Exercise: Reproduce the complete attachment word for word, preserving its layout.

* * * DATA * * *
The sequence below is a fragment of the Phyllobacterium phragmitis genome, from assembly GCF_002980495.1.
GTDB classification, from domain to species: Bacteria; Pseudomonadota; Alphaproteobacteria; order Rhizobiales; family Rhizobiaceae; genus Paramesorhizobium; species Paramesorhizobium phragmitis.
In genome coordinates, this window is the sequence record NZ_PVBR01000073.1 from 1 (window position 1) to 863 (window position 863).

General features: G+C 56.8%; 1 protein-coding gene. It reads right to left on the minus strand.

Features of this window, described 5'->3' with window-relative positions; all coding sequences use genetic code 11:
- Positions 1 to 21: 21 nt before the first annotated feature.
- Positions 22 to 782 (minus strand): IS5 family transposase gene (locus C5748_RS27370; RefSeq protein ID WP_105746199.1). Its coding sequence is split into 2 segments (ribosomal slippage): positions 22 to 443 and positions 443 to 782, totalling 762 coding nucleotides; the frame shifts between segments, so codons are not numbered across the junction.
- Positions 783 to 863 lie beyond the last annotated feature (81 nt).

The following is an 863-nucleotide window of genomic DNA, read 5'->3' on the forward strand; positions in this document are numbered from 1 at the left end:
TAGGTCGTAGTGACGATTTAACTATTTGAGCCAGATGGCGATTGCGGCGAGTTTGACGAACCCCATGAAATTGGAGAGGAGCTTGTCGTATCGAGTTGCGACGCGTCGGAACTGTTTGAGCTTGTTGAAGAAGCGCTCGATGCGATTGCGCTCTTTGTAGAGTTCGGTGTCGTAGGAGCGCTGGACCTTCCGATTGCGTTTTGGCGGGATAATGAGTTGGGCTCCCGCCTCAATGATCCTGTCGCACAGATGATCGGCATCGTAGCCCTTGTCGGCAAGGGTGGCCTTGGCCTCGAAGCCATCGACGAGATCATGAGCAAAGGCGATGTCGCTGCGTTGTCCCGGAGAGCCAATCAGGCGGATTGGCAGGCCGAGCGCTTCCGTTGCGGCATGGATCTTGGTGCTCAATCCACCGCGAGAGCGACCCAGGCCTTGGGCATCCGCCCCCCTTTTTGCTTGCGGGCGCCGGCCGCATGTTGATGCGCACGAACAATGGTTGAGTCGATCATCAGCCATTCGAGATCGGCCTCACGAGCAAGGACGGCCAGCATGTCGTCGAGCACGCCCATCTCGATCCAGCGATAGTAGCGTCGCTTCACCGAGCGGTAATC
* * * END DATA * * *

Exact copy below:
The sequence below is a fragment of the Phyllobacterium phragmitis genome, from assembly GCF_002980495.1.
GTDB classification, from domain to species: Bacteria; Pseudomonadota; Alphaproteobacteria; order Rhizobiales; family Rhizobiaceae; genus Paramesorhizobium; species Paramesorhizobium phragmitis.
In genome coordinates, this window is the sequence record NZ_PVBR01000073.1 from 1 (window position 1) to 863 (window position 863).

General features: G+C 56.8%; 1 protein-coding gene. It reads right to left on the minus strand.

Features of this window, described 5'->3' with window-relative positions; all coding sequences use genetic code 11:
- Positions 1 to 21: 21 nt before the first annotated feature.
- Positions 22 to 782 (minus strand): IS5 family transposase gene (locus C5748_RS27370; RefSeq protein ID WP_105746199.1). Its coding sequence is split into 2 segments (ribosomal slippage): positions 22 to 443 and positions 443 to 782, totalling 762 coding nucleotides; the frame shifts between segments, so codons are not numbered across the junction.
- Positions 783 to 863 lie beyond the last annotated feature (81 nt).

The following is an 863-nucleotide window of genomic DNA, read 5'->3' on the forward strand; positions in this document are numbered from 1 at the left end:
TAGGTCGTAGTGACGATTTAACTATTTGAGCCAGATGGCGATTGCGGCGAGTTTGACGAACCCCATGAAATTGGAGAGGAGCTTGTCGTATCGAGTTGCGACGCGTCGGAACTGTTTGAGCTTGTTGAAGAAGCGCTCGATGCGATTGCGCTCTTTGTAGAGTTCGGTGTCGTAGGAGCGCTGGACCTTCCGATTGCGTTTTGGCGGGATAATGAGTTGGGCTCCCGCCTCAATGATCCTGTCGCACAGATGATCGGCATCGTAGCCCTTGTCGGCAAGGGTGGCCTTGGCCTCGAAGCCATCGACGAGATCATGAGCAAAGGCGATGTCGCTGCGTTGTCCCGGAGAGCCAATCAGGCGGATTGGCAGGCCGAGCGCTTCCGTTGCGGCATGGATCTTGGTGCTCAATCCACCGCGAGAGCGACCCAGGCCTTGGGCATCCGCCCCCCTTTTTGCTTGCGGGCGCCGGCCGCATGTTGATGCGCACGAACAATGGTTGAGTCGATCATCAGCCATTCGAGATCGGCCTCACGAGCAAGGACGGCCAGCATGTCGTCGAGCACGCCCATCTCGATCCAGCGATAGTAGCGTCGCTTCACCGAGCGGTAATC